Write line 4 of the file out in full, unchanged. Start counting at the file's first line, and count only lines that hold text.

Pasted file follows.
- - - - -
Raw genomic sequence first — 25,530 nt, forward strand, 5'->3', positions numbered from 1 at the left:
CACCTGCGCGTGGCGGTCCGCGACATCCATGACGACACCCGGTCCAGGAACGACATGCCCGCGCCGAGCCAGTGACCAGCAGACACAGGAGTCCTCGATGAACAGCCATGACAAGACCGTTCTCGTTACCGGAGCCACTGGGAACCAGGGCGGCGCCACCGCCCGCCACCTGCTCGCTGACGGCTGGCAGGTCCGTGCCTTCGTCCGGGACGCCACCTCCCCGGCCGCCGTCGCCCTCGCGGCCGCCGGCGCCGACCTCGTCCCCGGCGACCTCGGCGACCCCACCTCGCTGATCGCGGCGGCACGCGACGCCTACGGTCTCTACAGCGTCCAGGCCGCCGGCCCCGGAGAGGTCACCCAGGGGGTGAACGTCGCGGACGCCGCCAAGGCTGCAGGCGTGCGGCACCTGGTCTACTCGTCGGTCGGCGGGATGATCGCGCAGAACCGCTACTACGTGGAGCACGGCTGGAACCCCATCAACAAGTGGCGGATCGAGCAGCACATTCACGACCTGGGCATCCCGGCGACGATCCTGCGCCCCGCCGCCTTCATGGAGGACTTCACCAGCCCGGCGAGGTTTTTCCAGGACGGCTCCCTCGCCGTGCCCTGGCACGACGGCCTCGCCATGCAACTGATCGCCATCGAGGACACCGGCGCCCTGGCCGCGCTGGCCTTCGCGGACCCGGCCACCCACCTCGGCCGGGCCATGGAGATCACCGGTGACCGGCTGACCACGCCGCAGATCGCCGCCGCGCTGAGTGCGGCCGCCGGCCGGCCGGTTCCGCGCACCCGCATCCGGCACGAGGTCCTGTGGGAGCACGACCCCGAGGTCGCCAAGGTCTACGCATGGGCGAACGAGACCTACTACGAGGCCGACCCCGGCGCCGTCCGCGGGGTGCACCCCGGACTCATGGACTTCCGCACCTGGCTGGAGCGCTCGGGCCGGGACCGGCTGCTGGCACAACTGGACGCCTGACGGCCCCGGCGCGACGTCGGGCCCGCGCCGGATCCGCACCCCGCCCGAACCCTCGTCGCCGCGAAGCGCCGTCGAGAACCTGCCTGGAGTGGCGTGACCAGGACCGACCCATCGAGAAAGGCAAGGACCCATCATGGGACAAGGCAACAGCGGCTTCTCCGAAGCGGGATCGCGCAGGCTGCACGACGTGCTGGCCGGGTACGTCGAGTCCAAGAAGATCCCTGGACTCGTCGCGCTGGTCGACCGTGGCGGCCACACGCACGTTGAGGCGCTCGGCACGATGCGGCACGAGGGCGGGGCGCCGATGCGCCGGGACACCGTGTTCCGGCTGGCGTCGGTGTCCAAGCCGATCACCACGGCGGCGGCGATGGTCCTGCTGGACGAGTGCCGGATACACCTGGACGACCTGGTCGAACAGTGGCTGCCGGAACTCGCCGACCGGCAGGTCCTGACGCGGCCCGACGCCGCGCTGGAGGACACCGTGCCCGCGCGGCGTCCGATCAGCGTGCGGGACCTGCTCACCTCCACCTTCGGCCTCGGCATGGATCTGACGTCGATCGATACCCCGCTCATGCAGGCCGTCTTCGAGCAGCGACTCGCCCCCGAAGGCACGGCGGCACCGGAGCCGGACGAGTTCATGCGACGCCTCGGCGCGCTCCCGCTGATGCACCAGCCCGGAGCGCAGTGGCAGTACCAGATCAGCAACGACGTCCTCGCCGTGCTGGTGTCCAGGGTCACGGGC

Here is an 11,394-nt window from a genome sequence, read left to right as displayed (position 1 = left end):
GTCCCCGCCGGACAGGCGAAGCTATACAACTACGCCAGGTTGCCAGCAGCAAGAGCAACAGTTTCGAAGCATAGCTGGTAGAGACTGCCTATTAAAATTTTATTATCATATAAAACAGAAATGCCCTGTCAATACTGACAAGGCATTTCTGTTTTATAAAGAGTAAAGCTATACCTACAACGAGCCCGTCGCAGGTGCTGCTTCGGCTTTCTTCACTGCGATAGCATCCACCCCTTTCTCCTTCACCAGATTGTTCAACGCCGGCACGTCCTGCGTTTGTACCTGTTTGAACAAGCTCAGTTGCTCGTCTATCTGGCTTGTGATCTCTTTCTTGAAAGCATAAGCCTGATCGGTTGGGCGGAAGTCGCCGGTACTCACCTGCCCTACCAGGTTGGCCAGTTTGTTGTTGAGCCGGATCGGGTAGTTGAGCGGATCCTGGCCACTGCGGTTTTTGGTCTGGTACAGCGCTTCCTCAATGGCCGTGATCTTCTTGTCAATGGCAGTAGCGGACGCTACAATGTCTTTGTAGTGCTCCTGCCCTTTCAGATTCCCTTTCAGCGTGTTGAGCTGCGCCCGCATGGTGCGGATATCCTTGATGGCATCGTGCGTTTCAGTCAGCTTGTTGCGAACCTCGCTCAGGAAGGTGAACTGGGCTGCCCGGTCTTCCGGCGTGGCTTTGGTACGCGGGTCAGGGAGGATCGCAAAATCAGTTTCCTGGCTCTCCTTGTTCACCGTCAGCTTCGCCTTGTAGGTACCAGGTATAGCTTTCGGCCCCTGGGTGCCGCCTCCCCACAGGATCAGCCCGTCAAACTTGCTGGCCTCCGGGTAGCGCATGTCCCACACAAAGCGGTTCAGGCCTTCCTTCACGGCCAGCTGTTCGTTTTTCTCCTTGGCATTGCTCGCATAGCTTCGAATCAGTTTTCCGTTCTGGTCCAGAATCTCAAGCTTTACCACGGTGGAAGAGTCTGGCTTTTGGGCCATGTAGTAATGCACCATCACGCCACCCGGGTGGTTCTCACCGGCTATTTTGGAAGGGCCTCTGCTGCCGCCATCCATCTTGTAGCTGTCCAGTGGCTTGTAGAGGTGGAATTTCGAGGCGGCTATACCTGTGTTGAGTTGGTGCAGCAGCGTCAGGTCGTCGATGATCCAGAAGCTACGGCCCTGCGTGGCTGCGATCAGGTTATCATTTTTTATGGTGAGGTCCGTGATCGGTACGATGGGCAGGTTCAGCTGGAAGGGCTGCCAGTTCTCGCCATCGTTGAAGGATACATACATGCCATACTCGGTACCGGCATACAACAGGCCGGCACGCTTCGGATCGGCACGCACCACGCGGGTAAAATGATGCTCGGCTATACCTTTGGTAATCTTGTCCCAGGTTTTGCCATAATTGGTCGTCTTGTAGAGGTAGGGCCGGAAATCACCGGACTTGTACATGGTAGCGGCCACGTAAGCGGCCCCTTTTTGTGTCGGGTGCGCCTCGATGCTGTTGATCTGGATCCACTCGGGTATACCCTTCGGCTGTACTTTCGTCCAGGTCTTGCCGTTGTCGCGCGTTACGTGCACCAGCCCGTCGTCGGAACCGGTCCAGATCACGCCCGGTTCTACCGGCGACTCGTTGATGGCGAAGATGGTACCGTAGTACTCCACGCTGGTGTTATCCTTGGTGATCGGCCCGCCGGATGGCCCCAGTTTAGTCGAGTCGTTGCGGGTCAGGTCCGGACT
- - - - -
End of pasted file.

GTCCCCGCCGGACAGGCGAAGCTATACAACTACGCCAGGTTGCCAGCAGCAAGAGCAACAGTTTCGAAGCATAGCTGGTAGAGACTGCCTATTAAAATTTTATTATCATATAAAACAGAAATGCCCTGTCAATACTGACAAGGCATTTCTGTTTTATAAAGAGTAAAGCTATACCTACAACGAGCCCGTCGCAGGTGCTGCTTCGGCTTTCTTCACTGCGATAGCATCCACCCCTTTCTCCTTCACCAGATTGTTCAACGCCGGCACGTCCTGCGTTTGTACCTGTTTGAACAAGCTCAGTTGCTCGTCTATCTGGCTTGTGATCTCTTTCTTGAAAGCATAAGCCTGATCGGTTGGGCGGAAGTCGCCGGTACTCACCTGCCCTACCAGGTTGGCCAGTTTGTTGTTGAGCCGGATCGGGTAGTTGAGCGGATCCTGGCCACTGCGGTTTTTGGTCTGGTACAGCGCTTCCTCAATGGCCGTGATCTTCTTGTCAATGGCAGTAGCGGACGCTACAATGTCTTTGTAGTGCTCCTGCCCTTTCAGATTCCCTTTCAGCGTGTTGAGCTGCGCCCGCATGGTGCGGATATCCTTGATGGCATCGTGCGTTTCAGTCAGCTTGTTGCGAACCTCGCTCAGGAAGGTGAACTGGGCTGCCCGGTCTTCCGGCGTGGCTTTGGTACGCGGGTCAGGGAGGATCGCAAAATCAGTTTCCTGGCTCTCCTTGTTCACCGTCAGCTTCGCCTTGTAGGTACCAGGTATAGCTTTCGGCCCCTGGGTGCCGCCTCCCCACAGGATCAGCCCGTCAAACTTGCTGGCCTCCGGGTAGCGCATGTCCCACACAAAGCGGTTCAGGCCTTCCTTCACGGCCAGCTGTTCGTTTTTCTCCTTGGCATTGCTCGCATAGCTTCGAATCAGTTTTCCGTTCTGGTCCAGAATCTCAAGCTTTACCACGGTGGAAGAGTCTGGCTTTTGGGCCATGTAGTAATGCACCATCACGCCACCCGGGTGGTTCTCACCGGCTATTTTGGAAGGGCCTCTGCTGCCGCCATCCATCTTGTAGCTGTCCAGTGGCTTGTAGAGGTGGAATTTCGAGGCGGCTATACCTGTGTTGAGTTGGTGCAGCAGCGTCAGGTCGTCGATGATCCAGAAGCTACGGCCCTGCGTGGCTGCGATCAGGTTATCATTTTTTATGGTGAGGTCCGTGATCGGTACGATGGGCAGGTTCAGCTGGAAGGGCTGCCAGTTCTCGCCATCGTTGAAGGATACATACATGCCATACTCGGTACCGGCATACAACAGGCCGGCACGCTTCGGATCGGCACGCACCACGCGGGTAAAATGATGCTCGGCTATACCTTTGGTAATCTTGTCCCAGGTTTTGCCATAATTGGTCGTCTTGTAGAGGTAGGGCCGGAAATCACCGGACTTGTACATGGTAGCGGCCACGTAAGCGGCCCCTTTTTGTGTCGGGTGCGCCTCGATGCTGTTGATCTGGATCCACTCGGGTATACCCTTCGGCTGTACTTTCGTCCAGGTCTTGCCGTTGTCGCGCGTTACGTGCACCAGCCCGTCGTCGGAACCGGTCCAGATCACGCCCGGTTCTACCGGCGACTCGTTGATGGCGAAGATGGTACCGTAGTACTCCACGCTGGTGTTATCCTTGGTGATCGGCCCGCCGGATGGCCCCAGTTTAGTCGAGTCGTTGCGGGTCAGGTCCGGACT